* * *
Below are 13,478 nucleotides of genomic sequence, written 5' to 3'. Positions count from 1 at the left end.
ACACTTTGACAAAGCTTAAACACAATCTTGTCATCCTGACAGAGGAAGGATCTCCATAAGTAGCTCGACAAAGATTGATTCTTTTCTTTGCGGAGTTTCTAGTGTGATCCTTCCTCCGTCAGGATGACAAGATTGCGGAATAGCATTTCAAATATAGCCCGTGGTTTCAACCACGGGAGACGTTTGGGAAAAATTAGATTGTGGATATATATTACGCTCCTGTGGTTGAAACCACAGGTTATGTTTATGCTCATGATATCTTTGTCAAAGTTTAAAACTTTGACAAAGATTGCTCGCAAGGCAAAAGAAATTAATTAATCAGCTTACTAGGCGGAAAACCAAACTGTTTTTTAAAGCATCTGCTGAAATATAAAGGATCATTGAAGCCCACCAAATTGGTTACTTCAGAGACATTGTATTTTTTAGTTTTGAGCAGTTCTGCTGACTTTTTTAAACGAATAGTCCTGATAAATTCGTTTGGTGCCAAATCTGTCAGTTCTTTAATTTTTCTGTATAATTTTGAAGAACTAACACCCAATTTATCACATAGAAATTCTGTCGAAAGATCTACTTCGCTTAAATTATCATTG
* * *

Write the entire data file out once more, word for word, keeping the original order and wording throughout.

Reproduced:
Below are 13,478 nucleotides of genomic sequence, written 5' to 3'. Positions count from 1 at the left end.
ACACTTTGACAAAGCTTAAACACAATCTTGTCATCCTGACAGAGGAAGGATCTCCATAAGTAGCTCGACAAAGATTGATTCTTTTCTTTGCGGAGTTTCTAGTGTGATCCTTCCTCCGTCAGGATGACAAGATTGCGGAATAGCATTTCAAATATAGCCCGTGGTTTCAACCACGGGAGACGTTTGGGAAAAATTAGATTGTGGATATATATTACGCTCCTGTGGTTGAAACCACAGGTTATGTTTATGCTCATGATATCTTTGTCAAAGTTTAAAACTTTGACAAAGATTGCTCGCAAGGCAAAAGAAATTAATTAATCAGCTTACTAGGCGGAAAACCAAACTGTTTTTTAAAGCATCTGCTGAAATATAAAGGATCATTGAAGCCCACCAAATTGGTTACTTCAGAGACATTGTATTTTTTAGTTTTGAGCAGTTCTGCTGACTTTTTTAAACGAATAGTCCTGATAAATTCGTTTGGTGCCAAATCTGTCAGTTCTTTAATTTTTCTGTATAATTTTGAAGAACTAACACCCAATTTATCACATAGAAATTCTGTCGAAAGATCTACTTCGCTTAAATTATCATTG